The general security of your static caravan is likely to be a major concern:

  • As a second home you are likely to have become fond of taking your holidays there;
  • If the static home is regularly let to paying guests, you are likely to have become accustomed to and welcome the rental income it generates;
  • The caravan may be left unoccupied for several months during the year – especially in off-peak seasons when many static home parks are likely to be closed;
  • Although static homes may come in all shapes and sizes, with some being more lavishly appointed than others, it is likely that you have made a significant investment in the purchase; and
  • The validity of your caravan insurance cover may be conditional on your having taken all reasonable steps to secure it against possible loss or damage.

With security uppermost in your mind, therefore, it may be helpful to consider three basic aspects relating to the protection of your investment – the security of tenure on which the static home is pitched, security of the fabric of the caravan itself, and the security of its contents against theft, attempted theft and accidental damage.


Security of Tenure

An agreement exists between you and the owners or managers of the site on which your static home is pitched.  This describes such things as the rent you pay for this facility and the terms and conditions under which you and your caravan may occupy the pitch.

These rights and obligations establish your security of tenure, allowing you to keep the caravan on the pitch for a given number of years.  Just how long that security of tenure runs may vary of course according to the terms of the particular agreement you sign.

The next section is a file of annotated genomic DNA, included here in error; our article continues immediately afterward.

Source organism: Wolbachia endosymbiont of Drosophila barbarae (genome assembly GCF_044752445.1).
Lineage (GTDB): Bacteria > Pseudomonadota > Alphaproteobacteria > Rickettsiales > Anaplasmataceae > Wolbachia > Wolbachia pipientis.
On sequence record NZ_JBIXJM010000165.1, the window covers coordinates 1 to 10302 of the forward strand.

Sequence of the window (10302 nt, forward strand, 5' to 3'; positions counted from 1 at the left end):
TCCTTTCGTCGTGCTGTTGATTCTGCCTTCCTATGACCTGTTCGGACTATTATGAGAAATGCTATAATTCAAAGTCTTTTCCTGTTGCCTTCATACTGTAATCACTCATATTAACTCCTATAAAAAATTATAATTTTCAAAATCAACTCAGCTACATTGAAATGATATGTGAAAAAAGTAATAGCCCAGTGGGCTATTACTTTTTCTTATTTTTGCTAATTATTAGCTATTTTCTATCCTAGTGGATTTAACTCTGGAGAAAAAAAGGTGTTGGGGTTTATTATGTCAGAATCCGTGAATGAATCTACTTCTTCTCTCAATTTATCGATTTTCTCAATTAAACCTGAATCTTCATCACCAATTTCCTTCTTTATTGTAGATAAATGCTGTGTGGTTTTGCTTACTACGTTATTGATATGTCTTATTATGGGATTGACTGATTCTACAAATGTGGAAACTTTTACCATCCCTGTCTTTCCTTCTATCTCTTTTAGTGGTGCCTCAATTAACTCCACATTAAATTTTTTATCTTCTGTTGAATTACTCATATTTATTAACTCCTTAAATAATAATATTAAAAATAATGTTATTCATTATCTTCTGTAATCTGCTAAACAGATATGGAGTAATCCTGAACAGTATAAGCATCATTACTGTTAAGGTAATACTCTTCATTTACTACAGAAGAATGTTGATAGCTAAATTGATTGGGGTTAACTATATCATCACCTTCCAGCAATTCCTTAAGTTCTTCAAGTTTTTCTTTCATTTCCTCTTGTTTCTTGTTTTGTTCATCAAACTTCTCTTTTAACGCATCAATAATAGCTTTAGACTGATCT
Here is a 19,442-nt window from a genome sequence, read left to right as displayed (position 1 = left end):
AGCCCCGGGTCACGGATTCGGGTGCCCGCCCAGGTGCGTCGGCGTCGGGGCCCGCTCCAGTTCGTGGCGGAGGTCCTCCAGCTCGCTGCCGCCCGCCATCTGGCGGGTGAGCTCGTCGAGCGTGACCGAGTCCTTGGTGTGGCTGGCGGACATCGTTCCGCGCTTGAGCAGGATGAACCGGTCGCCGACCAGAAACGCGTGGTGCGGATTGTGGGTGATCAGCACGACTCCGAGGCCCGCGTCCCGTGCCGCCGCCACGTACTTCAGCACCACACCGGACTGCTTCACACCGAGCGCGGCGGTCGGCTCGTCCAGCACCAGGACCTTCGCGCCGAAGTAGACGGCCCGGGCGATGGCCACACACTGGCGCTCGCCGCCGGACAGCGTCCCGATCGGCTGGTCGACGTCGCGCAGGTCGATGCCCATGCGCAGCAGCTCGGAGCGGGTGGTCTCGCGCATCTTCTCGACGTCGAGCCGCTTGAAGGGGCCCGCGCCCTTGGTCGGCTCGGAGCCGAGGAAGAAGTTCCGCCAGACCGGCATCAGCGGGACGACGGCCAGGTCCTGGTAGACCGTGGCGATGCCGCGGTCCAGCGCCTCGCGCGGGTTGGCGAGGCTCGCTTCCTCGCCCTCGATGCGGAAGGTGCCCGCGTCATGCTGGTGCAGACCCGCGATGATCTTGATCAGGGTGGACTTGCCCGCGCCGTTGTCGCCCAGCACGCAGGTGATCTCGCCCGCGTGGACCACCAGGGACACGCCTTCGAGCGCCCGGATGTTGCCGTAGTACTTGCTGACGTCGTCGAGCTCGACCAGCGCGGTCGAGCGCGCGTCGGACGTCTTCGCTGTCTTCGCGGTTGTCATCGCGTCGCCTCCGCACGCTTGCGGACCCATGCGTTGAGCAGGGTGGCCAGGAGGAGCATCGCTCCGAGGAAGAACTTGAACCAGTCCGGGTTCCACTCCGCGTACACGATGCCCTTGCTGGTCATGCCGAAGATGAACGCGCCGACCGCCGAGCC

Typically your security of tenure may vary between, say, 10 or 15 years and may include conditions relating to the maximum age of the static home and the requirement that it is kept in good condition.

The agreement may also include a requirement that you keep the static home adequately insured.  There might even be a stipulation that the static home insurance is bought from the owners or managers of the park.  If there is no such explicit provision, yet you still feel under pressure to arrange the insurance you are offered by the park management, it may be worth standing your ground to insist that you buy the cover you need, at a competitive price, from an independent provider.

A number of the legal issues affecting your rights and obligations with respect to security of tenure are discussed on the UK Law pages of the website Just Answer.

At the end of the day, though, keeping your static home secure may depend on your careful reading and understanding of the agreement which gives you security of tenure of the ground on which it is pitched.

Keep Your Static Home Secure

Creative Commons License
Caravan by Arthur John Picton, on Flickr.  This work is licensed under a Creative Commons Attribution-NonCommercial 2.0 Generic License.


The Caravan

Your static home is likely to deserve the same kind of protection against structural damage as any other home.  This means insurance against such major risks – amongst others – as:

  • Fire;
  • Flooding;
  • Escape of water;
  • Storm damage;
  • Impacts; and
  • Vandalism.

An incident involving any one of these perils may result in the total loss of your holiday home and because it may be unoccupied for several months at a time, those risks may be multiplied.

Gas leaks in the relative confines of a static caravan, for instance, may result in a potentially explosive mixture.  When you leave it unoccupied, therefore, special care needs to be taken to disconnect the gas and preferably remove the cylinders to a separate place of safe storage.  Butane gas may freeze in very cold weather, even when the thermometer remains above zero; Propane, on the other hand, does not freeze.